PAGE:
Graham Linehan, the co-creator of the popular comedy series Father Ted, has spoken out against the transgender lobby and now believes that his stand on gender identity has cost him work. Speaking to BBC’s Newsnight (starts 28.34), he revealed why he believes it necessary to make the sacrifice.
Speaking to BBC interviewer Sarah Smith, Linehan revealed his purpose for being so outspoken:
“Women can’t speak about this … I’ll admit, I’m not a great person to be in this conversation – I’m a comedy writer and I am very blunt. But there are a lot of women … academics who are very compassionate … Whenever they’re asked to speak, there are protests, they get shut down. … It’s insane the abuse and harassment they face. So I thought I’d step in. …
“All I’m asking for is that people like me and the women that I support are not attacked, their meetings aren’t protested, they aren’t abused on Twitter. I’ve been sued, I’ve been reported to the police, my wife’s address has been published online. All of these things have happened because I’m trying to make a conversation less toxic.”
Earlier this week, Linehan elaborated on his position, writing in the Daily Mail:
“Suddenly, everywhere you looked, women were being erased, insulted or endangered. Amnesty referring to pregnant women as ‘pregnant people’. Productions of The Vagina Monologues closing because they excluded ‘women who don’t have vaginas’. Women’s toilets disappearing from public life – even though they were introduced to ensure that women could have a public life…Worst of all, I saw the lack of compassion or empathy for the vulnerable women who are often at the sharp end of the new Gender Theocracy.”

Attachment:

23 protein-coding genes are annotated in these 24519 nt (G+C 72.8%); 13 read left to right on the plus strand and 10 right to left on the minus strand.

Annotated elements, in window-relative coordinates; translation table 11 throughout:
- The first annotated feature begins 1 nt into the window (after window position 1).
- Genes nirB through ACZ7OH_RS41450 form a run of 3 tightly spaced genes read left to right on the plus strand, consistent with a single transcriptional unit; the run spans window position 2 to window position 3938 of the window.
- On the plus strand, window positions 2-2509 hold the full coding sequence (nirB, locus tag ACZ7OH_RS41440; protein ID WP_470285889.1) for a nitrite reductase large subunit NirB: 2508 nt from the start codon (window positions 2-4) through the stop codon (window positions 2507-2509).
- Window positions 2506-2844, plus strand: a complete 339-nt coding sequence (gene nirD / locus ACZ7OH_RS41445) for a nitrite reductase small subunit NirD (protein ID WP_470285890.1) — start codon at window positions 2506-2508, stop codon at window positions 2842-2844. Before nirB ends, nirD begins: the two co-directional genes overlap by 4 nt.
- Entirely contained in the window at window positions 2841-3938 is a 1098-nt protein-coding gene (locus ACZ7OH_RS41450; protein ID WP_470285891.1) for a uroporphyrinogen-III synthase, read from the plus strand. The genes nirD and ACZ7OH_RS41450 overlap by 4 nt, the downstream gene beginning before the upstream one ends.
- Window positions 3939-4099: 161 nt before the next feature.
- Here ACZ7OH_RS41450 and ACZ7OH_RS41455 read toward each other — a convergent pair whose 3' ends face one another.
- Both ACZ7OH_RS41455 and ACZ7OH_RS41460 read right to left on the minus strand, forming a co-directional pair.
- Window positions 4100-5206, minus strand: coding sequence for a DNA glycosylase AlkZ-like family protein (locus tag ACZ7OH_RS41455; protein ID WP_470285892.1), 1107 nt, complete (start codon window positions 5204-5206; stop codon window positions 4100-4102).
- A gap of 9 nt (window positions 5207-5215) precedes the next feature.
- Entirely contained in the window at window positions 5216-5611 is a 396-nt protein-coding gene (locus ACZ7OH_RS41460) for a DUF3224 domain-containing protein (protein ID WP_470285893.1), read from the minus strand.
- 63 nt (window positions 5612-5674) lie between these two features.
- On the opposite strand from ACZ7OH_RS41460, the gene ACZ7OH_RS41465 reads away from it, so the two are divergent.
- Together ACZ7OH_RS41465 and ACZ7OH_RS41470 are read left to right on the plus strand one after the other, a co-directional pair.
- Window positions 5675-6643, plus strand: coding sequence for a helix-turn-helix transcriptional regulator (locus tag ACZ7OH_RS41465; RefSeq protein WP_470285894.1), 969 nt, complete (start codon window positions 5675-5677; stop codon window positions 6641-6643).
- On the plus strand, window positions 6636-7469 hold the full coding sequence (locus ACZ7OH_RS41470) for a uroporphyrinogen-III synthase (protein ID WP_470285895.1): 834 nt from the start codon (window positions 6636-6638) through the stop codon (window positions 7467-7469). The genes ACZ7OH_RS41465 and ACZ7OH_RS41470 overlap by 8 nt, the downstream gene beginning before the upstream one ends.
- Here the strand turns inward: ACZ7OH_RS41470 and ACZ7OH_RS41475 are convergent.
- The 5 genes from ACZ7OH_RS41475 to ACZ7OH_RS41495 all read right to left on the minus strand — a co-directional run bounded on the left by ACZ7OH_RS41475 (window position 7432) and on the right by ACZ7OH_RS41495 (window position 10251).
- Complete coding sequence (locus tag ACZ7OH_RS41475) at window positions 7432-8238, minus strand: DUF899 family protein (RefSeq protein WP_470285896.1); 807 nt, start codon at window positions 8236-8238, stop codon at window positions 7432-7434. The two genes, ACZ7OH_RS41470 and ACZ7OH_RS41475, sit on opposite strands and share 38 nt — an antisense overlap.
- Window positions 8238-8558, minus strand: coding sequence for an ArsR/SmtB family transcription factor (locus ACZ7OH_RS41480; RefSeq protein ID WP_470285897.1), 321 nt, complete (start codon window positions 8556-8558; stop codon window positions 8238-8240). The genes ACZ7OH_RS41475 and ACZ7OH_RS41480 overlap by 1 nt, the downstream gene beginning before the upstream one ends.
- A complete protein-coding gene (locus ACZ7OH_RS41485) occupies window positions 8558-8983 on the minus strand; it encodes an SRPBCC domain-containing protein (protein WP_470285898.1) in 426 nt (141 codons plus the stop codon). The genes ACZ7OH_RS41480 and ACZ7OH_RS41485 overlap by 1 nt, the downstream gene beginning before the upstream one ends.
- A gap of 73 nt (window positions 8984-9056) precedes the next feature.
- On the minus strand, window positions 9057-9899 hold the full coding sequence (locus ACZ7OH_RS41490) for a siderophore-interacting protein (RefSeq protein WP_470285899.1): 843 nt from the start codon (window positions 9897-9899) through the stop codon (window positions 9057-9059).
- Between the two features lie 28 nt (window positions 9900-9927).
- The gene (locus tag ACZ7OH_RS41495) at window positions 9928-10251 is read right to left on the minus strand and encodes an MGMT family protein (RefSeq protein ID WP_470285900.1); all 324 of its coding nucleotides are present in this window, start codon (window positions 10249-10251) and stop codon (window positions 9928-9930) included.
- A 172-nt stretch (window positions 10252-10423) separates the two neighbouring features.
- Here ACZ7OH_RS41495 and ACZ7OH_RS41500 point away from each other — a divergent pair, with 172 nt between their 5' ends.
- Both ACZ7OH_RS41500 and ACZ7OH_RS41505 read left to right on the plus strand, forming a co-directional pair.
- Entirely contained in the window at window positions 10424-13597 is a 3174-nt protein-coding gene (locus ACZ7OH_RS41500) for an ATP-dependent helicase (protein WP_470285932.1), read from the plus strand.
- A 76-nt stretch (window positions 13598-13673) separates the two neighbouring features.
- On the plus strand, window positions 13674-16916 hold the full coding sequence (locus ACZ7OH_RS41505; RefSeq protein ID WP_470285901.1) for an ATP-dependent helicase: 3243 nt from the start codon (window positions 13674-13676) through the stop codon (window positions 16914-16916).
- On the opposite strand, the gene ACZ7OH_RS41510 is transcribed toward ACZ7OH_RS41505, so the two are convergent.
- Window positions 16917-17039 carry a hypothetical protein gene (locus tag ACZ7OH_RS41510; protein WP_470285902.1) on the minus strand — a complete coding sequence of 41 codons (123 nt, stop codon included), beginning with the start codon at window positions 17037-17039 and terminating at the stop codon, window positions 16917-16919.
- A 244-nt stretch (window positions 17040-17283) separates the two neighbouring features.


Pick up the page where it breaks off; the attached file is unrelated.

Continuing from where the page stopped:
BBC interviewer Smith contended that Linehan was not the right person to speak up on the topic, saying:
“Quite a lot of women think that they can speak for themselves, thank you. And they don’t necessarily need Graham Linehan coming to talk for us.”
She continued to allude to a previous comment from Linehan comparing giving children experimental drugs to block puberty to experiments on children in Nazi concentration camps. However, Linehan was clear in his answer, drawing the parallels: “children are basically being experimented on with puberty blockers.”
He mentioned the drug Lupron, in particular, which is usually used to treat the end stages of prostate cancer. “It has never been tested on girls or women,” said Linehan.
The evidence from Tavistock
Smith continued to contest Linehan, saying: “These are doctors who are doing this and you don’t have any medical training to know about this.”
However, Linehan was quick to mention the medical evidence from the Tavistock and Portman NHS Trust, where 35 psychologists have resigned in the last three years over worries that too many children were being given puberty blockers when they should never have been diagnosed as gender dysphoric. “Do you think that sounds like a healthy environment for children?” asked Linehan.
A rise in ‘hate crime’?
Smith then moved on to quote Stonewall figures which suggest that ‘hate crime’ has risen 37% in the last year. However, Linehan was swift to debunk that myth:
“The reason that hate crimes have increased is because everything is now ‘transphobic’, including saying statements like ‘men aren’t women’. These are considered transphobic statements. So the reason that these hate crime figures are going up is because the bar has been set so low for what is and isn’t transphobic.”
However, Linehan did suggest that there was potentially a rise in children being referred to gender identity clinics because “homophobic parents” were taking their children there to be ‘fixed’. The myth that ‘transgender children’ are really all gay or lesbian is just as dangerous an argument to make.
Carys Moseley has warned that the tactics of the transgender lobby mirror those previously used by the LGB lobby, and they are just as harmful to children:
“The truth is that the transgender activists are using very similar aggressive shaming and bullying tactics that LGB activists used to use. Will the public tolerate the existence of two separate camps both of whose members have spent their working lives behaving in this manner?”
While it is good that higher-profile public figures are willing to make sacrifices to speak out on these important issues, when will the Church stand up to protect those vulnerable children who are at the centre of the whole debate?